The Orchestra Inside Your Wood Burner: Why Does Fire Crackle?

The Orchestra Inside Your Wood Burner: Why Does Fire Crackle?

It’s a perfect winter symphony. The flickering dance of the flames. The comforting warmth emanating from your burner. The relaxing glow engulfing your room. And, of course, the unmistakable, mesmerising crackle.

But exactly why does fire crackle? We’re sure that you have pondered this at least a few times in your life. And the time to answer this question is now. 

In this article, our wood fuel experts will answer the age-old question: why does wood crackle in a fire?

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Why Does Fire Crackle: Escape of Trapped Moisture

The biggest reason why does wood crackle is due to trapped moisture. As the fire heats up your logs, this moisture starts to boil, raising the pressure inside the various pores and crevices inside the material. It is this vaporisation that produces the popping and crackling sounds most of us associate with natural fires.

The more moisture your logs contain, the more they will crackle. And as most experienced log burner users will know, moisture content is the most important determiner of wood fuel quality. If you don’t know why this is the case, read our blog post on the importance of wood moisture levels. But in short:

Improperly dried logs are inferior to properly dried logs because they:

  • Smoke and smoulder when burned.
  • Burn a lot less efficiently.
  • Release a lot of particulate matter into the air.
  • Produce cancerogenic creosote.
  • Lead to rapid soot buildup inside your chimney.

As a result, the loudness and intensity of the crackling sound can actually be an indicator of wood fuel quality. Even high-quality kiln-dried logs contain at least 10% to 20% moisture, so you will still hear a slight crackle when burning them.

But hearing a constant, intense crackle may be cause for concern. This may mean that the logs you have bought logs are either: a) incompliant with Defra’s Ready to Burn quality standard or b) may have been stored improperly (and are thus not safe to burn).

This being said, listening to crackling sounds is by no means a substitute for using a wood moisture meter for controlling the quality of your wood fuels.

Wood Crackle Reason 2: Escape of Resinous Material

Another reason why does firewood crackle is the release of resinous materials. Many trees, especially those belonging to softwood tree species, contain a large amount of tree sap. As was the case with moisture, when the logs made from these trees burn, this sap gets heated and expands rapidly as it turns into vapour. And it is this rapid expansion that causes the popping or crackling noises you hear from your stove.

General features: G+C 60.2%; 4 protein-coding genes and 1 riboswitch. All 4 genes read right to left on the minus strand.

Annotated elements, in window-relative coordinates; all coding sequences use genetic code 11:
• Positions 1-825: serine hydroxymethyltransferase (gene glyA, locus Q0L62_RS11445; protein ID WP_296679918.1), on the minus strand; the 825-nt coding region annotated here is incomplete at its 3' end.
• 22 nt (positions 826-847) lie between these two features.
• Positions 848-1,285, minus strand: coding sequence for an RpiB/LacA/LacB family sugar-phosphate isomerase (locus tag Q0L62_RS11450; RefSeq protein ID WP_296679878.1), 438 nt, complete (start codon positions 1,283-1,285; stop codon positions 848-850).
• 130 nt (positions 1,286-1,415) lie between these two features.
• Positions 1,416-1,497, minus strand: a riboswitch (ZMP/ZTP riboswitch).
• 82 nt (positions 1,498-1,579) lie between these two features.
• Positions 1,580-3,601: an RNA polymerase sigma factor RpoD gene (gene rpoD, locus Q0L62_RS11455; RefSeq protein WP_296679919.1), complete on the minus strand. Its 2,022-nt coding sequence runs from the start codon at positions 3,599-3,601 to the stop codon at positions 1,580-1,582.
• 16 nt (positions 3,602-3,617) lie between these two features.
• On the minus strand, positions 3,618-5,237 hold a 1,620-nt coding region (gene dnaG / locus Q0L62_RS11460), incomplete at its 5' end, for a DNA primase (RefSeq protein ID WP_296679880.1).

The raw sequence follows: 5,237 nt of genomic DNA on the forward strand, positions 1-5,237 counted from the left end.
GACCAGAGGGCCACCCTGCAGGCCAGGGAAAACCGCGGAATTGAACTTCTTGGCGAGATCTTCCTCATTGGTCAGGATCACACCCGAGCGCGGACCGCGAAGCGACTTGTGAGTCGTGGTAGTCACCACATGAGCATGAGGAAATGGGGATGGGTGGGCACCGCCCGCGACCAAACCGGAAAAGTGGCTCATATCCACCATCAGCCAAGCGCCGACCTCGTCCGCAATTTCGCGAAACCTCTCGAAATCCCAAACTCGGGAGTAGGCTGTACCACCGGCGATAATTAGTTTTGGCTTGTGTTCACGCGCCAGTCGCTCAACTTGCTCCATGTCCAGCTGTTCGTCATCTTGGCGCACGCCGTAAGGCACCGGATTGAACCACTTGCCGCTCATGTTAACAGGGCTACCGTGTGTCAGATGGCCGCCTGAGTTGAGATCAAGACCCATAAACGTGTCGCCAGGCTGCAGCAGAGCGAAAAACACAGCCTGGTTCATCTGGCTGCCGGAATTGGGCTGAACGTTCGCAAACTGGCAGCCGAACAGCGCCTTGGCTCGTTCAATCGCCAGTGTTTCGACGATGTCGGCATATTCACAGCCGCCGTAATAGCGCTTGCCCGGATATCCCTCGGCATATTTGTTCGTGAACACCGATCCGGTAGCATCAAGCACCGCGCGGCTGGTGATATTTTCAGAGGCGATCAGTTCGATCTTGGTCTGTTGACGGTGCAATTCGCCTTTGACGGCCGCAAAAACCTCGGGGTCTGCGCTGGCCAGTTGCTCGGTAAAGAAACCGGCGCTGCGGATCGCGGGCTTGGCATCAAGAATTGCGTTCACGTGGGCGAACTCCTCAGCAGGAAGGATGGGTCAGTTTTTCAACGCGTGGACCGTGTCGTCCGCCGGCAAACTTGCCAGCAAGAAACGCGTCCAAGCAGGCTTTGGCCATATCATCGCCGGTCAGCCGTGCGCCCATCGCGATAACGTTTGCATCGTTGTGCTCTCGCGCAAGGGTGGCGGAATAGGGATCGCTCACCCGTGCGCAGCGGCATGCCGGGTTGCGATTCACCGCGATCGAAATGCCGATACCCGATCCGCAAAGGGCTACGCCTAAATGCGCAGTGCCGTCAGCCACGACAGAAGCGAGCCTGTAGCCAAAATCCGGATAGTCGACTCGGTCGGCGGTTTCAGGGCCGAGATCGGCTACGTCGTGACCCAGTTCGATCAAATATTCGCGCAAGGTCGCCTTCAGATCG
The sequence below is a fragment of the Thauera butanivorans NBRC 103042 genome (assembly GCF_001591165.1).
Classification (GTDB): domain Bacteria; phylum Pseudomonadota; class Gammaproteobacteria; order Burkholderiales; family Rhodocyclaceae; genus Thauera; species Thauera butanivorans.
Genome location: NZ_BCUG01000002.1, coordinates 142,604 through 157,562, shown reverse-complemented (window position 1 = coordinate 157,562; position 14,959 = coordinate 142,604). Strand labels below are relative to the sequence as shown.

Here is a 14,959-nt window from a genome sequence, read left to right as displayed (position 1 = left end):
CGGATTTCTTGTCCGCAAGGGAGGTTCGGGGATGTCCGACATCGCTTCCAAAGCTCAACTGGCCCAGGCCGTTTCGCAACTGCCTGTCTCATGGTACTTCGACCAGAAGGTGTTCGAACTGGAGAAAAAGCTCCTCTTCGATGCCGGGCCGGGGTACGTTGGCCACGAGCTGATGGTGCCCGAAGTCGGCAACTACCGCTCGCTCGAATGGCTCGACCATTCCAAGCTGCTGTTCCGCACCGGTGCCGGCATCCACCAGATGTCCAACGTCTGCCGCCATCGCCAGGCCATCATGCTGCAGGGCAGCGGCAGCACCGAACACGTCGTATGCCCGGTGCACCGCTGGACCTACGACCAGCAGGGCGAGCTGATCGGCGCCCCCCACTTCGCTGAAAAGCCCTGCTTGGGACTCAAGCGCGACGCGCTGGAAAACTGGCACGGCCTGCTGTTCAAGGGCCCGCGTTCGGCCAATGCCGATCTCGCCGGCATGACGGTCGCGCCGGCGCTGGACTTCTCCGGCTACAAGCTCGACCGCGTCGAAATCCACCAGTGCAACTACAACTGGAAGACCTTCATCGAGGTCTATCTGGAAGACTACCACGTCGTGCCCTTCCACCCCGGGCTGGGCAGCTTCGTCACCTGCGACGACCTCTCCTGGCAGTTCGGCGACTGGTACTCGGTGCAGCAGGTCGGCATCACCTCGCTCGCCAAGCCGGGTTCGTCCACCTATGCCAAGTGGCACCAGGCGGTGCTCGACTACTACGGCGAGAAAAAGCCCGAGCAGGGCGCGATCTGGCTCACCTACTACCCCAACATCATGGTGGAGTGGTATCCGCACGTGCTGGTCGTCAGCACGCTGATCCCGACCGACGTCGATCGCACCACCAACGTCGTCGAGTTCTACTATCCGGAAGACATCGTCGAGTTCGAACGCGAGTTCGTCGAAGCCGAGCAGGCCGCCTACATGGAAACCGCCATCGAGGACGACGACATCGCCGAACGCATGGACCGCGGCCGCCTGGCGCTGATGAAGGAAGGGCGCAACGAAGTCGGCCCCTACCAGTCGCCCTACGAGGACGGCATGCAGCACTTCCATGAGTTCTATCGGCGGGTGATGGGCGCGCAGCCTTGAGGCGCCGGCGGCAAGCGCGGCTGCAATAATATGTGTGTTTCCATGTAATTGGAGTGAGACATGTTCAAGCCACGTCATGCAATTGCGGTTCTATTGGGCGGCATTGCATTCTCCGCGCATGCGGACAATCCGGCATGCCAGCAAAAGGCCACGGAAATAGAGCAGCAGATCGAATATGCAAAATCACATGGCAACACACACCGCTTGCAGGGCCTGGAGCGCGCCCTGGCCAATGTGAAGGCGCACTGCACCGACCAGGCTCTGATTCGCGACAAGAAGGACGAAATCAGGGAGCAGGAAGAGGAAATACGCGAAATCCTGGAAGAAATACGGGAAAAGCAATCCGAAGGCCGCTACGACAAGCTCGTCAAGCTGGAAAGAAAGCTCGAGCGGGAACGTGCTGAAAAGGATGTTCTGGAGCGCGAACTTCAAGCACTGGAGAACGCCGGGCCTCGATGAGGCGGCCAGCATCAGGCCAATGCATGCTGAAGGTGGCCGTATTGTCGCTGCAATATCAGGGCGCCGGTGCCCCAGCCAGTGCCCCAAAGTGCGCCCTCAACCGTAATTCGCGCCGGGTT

Wood Crackles Due to Air Pockets and Cellular Structure

According to our experts, another thing that makes wood logs crackle is its cellular structure. Being a natural material, wood often contains plenty of small air pockets. As the wood heats up, this air expands and, finding no other way to escape, it bursts out of the wood. This leads to ruptures in the wood and contributes to creating the familiar crackling sound we all know and low.

Fire Crackles Due to the Nature of the Fire Itself

To understand why does a fire crackle, it's also worth considering the nature of fire itself. What we call fire in our day-to-day lives is actually the exothermic chemical process of oxidation. This process is a dynamic, constantly changing entity.

As this process moves from one part of the log to another and consumes new material, it causes shifts and cracks in the wood, leading to popping sounds. Moreover, the initial lighting of a fire or adding new wood can lead to more pronounced crackling as the wood starts its combustion process.

Top 4 Reasons Why Wood Crackles

To summarize, these are the top 4 reasons why wood crackles in your stove:

  • Moisture vaporises and escapes as temperatures increase. 
  • Escape of resinous material (especially in softwood logs).
  • Gas expanding escaping from the pockets in the wood’s cellular structure.
  • Oxidation occurs in different parts of your logs at different rates, leading to cracks.